"The amount of muscle function loss and the location of the dysfunctional muscles determine the ability to stand or become recumbent by default."
From the large animal clinic
Muscle tears most often occur in cows around calving time, or while being ridden (e.g. estrus, bull breeding) but can occur at any time. The muscle tear most commonly causing down cows is the gastrocnemius muscle, located just behind the stifle joint. This occurs most often due to slipping or falling while being ridden by another cow, or sometimes due to hypocalcemia or calving paralysis (obturator nerve damage). There will be a lot of heat and swelling in the area, and if the cow can stand at all, she cannot bear weight on the leg. The most severe swelling is located above and behind the stifle. In severe cases, the cow's hock will be very close to, or parallel with, the ground. Prognosis is very poor for recovery in these cases, unless the damage is minimal. Your veterinarian can assess the degree of damage.
Tendon ruptures can occur due to excessive tension on the tendon, infection, or trauma. Commonly, these ruptures occur at calving, due to falls or slipping, due to trauma (such as farm machinery, tin siding, etc.), or due to infections which weaken the bone or tendon. Most commonly, ruptures occur in the flexor tendons on the back of the legs below the knee (carpus) or hock, and the hind leg is most commonly affected. These cows are alert, but have obvious injuries or abnormal position of the lower limb. There is often swelling and heat at the site. The cow either cannot bear weight, or her toes will be turned up off the ground when she does bear weight on the limb. Your veterinarian can assess the damage, and prognosis is often fair to go od with treatment and rest.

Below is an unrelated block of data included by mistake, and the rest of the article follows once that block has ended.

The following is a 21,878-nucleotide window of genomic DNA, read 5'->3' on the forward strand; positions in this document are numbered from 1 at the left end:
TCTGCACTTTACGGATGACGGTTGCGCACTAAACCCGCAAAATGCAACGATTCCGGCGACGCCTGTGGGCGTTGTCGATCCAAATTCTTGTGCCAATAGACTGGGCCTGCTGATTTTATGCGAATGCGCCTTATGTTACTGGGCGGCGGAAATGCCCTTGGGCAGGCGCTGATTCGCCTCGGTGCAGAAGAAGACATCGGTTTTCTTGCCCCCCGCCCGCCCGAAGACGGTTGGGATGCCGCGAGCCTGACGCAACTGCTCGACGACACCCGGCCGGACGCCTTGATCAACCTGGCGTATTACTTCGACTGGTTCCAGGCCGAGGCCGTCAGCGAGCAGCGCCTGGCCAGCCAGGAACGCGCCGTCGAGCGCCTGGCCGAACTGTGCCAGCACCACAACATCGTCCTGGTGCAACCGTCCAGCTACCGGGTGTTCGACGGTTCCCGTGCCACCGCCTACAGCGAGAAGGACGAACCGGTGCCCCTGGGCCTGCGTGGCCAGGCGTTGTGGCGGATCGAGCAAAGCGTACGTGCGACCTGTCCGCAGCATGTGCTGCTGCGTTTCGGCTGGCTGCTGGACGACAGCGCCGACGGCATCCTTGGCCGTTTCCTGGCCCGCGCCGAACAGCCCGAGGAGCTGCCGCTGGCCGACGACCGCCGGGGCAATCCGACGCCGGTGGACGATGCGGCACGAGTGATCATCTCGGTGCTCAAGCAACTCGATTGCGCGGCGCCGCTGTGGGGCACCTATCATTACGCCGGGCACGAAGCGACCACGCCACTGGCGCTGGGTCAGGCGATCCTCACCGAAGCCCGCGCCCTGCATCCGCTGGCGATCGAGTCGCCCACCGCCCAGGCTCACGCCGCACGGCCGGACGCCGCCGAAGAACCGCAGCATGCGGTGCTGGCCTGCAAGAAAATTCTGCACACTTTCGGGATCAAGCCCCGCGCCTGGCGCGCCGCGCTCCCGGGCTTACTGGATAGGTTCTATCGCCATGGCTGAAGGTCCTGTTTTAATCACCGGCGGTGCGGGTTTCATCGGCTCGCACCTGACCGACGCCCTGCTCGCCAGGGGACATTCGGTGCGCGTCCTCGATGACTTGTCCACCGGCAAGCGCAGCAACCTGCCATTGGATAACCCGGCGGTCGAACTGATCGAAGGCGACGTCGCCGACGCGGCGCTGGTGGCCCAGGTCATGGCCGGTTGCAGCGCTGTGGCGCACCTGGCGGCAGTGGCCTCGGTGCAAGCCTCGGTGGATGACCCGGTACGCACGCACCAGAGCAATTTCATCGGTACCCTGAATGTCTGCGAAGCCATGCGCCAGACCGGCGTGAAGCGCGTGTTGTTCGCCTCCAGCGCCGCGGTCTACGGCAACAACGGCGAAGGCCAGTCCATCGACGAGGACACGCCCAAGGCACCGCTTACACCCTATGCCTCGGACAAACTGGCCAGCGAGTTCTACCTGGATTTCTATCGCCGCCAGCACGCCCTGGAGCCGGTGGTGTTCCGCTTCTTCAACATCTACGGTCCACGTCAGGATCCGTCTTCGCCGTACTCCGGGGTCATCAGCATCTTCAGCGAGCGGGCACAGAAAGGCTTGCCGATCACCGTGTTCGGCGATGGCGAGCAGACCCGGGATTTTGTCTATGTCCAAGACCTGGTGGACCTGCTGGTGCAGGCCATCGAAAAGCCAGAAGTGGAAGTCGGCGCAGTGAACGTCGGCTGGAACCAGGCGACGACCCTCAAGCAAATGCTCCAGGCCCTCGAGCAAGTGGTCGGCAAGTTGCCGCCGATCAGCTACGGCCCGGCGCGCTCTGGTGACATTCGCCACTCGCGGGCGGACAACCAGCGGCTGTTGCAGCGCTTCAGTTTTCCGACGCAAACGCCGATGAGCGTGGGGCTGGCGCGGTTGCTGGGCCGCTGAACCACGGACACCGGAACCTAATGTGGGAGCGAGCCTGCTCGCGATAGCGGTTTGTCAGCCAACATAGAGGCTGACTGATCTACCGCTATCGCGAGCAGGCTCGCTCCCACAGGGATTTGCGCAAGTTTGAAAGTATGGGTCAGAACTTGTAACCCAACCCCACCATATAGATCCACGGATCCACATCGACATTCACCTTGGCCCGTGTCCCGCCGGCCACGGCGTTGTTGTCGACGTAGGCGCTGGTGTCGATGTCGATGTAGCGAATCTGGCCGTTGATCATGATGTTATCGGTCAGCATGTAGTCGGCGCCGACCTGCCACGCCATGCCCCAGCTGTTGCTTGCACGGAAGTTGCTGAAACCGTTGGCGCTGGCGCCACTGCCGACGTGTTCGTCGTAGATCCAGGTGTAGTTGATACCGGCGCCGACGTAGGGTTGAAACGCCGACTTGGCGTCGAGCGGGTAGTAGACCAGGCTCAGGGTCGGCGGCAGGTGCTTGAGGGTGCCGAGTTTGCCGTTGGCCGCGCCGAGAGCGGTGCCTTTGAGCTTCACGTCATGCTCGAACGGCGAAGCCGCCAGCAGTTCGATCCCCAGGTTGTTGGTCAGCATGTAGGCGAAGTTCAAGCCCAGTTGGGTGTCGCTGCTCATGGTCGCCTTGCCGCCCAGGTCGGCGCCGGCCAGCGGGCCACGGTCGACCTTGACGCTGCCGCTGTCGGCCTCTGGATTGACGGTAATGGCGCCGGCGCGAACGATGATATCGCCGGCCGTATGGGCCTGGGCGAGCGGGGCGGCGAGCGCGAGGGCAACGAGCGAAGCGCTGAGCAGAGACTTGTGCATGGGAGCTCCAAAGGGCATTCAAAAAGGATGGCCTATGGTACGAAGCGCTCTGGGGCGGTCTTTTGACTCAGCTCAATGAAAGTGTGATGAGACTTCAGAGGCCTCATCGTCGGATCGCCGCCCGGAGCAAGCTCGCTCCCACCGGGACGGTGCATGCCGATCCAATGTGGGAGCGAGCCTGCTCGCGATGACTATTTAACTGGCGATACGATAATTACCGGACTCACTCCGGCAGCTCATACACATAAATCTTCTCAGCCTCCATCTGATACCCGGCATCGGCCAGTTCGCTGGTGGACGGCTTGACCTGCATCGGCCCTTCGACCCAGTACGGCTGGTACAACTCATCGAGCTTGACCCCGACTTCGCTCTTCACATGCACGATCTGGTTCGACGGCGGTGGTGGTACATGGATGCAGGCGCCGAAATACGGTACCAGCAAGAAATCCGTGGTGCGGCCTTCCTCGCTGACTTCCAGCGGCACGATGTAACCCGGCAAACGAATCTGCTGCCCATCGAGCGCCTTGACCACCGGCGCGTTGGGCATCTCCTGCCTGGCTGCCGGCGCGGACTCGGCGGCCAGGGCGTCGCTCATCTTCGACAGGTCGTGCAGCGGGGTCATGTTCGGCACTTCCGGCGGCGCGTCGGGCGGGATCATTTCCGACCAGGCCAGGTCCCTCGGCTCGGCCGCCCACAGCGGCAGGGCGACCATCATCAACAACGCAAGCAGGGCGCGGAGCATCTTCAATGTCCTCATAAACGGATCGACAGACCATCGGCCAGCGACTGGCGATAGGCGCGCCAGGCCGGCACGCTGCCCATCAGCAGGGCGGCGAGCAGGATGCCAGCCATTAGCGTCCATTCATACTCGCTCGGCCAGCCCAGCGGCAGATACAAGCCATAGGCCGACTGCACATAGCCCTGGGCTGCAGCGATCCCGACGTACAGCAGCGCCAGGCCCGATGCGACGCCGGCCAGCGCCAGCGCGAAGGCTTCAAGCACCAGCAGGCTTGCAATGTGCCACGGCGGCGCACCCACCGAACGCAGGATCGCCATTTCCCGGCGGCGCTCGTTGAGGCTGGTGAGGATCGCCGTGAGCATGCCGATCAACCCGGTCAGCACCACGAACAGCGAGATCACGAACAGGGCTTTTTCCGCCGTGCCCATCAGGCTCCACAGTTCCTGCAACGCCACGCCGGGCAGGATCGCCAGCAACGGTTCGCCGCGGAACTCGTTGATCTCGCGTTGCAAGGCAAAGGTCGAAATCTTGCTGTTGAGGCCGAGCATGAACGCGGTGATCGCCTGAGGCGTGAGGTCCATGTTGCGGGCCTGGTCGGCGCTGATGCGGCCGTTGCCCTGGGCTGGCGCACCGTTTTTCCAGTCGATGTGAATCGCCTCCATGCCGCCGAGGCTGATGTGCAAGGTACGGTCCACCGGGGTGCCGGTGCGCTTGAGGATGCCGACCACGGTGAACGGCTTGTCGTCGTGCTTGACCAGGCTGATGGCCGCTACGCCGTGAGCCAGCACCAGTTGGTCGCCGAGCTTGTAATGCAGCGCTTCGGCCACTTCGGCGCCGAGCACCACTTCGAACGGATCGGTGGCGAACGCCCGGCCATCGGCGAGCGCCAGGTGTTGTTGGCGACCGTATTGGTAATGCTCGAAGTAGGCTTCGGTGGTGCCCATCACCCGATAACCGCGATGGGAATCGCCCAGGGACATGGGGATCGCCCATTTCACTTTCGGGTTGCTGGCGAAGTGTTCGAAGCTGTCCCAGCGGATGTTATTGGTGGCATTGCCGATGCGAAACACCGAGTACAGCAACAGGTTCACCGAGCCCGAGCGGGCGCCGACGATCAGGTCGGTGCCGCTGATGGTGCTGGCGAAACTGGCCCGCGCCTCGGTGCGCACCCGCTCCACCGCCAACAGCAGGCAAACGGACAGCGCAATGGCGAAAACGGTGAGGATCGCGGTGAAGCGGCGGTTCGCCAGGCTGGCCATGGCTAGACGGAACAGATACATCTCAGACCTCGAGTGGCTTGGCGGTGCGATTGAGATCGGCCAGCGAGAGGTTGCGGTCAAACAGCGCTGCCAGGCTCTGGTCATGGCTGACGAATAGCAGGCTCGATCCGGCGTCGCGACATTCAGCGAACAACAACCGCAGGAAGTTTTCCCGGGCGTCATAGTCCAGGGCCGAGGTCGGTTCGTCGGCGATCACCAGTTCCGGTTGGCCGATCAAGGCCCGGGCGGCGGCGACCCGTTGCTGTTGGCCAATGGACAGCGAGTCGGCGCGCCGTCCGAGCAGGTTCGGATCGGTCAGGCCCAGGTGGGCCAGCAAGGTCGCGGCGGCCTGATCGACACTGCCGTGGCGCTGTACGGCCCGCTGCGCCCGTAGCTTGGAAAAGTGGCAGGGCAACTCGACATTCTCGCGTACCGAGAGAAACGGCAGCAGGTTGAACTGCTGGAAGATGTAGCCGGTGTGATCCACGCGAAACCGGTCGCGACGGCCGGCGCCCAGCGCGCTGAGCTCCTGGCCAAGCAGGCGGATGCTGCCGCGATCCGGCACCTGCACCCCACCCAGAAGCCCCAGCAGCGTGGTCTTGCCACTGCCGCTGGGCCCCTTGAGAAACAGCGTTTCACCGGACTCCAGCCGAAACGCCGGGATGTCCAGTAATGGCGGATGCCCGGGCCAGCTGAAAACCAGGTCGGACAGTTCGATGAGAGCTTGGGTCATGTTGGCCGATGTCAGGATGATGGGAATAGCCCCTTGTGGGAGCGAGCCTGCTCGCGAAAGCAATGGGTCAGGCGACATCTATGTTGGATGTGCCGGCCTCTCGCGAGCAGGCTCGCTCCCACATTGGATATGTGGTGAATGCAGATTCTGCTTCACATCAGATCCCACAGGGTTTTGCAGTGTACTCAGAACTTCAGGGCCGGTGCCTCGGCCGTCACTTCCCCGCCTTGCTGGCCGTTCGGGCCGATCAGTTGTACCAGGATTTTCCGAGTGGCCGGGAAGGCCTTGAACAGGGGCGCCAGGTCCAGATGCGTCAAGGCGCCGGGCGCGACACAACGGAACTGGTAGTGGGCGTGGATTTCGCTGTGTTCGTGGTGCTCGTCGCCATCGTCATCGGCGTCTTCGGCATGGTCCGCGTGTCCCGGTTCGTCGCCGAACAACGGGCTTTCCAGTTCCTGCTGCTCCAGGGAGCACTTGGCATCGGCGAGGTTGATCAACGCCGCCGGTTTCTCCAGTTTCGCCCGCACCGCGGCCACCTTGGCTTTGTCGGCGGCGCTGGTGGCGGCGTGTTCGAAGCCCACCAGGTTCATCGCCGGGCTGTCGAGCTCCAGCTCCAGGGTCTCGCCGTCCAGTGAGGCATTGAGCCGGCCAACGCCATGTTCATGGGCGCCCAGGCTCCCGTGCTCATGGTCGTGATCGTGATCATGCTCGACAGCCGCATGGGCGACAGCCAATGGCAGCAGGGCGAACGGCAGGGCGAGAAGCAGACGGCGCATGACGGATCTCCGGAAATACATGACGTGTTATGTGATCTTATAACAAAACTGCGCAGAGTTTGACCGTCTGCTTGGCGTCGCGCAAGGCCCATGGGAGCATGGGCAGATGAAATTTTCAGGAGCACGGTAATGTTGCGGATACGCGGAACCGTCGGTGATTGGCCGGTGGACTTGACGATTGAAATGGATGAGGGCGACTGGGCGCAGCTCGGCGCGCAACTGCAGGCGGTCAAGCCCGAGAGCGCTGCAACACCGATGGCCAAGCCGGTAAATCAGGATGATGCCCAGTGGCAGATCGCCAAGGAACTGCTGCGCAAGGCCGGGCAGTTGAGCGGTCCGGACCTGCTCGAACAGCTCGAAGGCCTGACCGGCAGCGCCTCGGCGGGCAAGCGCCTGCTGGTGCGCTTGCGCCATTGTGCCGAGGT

Ligament tears usually result in severe swelling and lameness, and can lead to recumbency. Most often, the stifle is affected, especially in breeding bulls. The stifle joint becomes unstable, and the animal will develop arthritis. Treatment includes surgery, rest, confinement, and anti-inflammatory drugs. Surgery is only successful when treatment is attempted early in the progression of the disease. Once arthritis develops, the prognosis is poor. Immediate veterinary attention is required for these cases.
Rupture of a Ligament, Joint Luxation Description:
Rupture of a ligament can occur following trauma to any joint. In all cases the most useful sign for diagnosis is the opening of the joint space when lateral or medial pressure is put on the limb. The medial and lateral collateral ligaments of the stifle are especially at risk. Muscle Injury, soreness, bruide, trauma, Compartmental Syndrome Description: In any species trauma to a muscle may cause soreness and lameness. In horses a syndrome resembling compartment syndrome in man has been seen. There is firmness and pressure sensitive swelling of muscle following injury, and there can be associated decreases in sensation and pulse distal to the injury. Dx by signs, history, and ruling out injuries to other anatomical structures.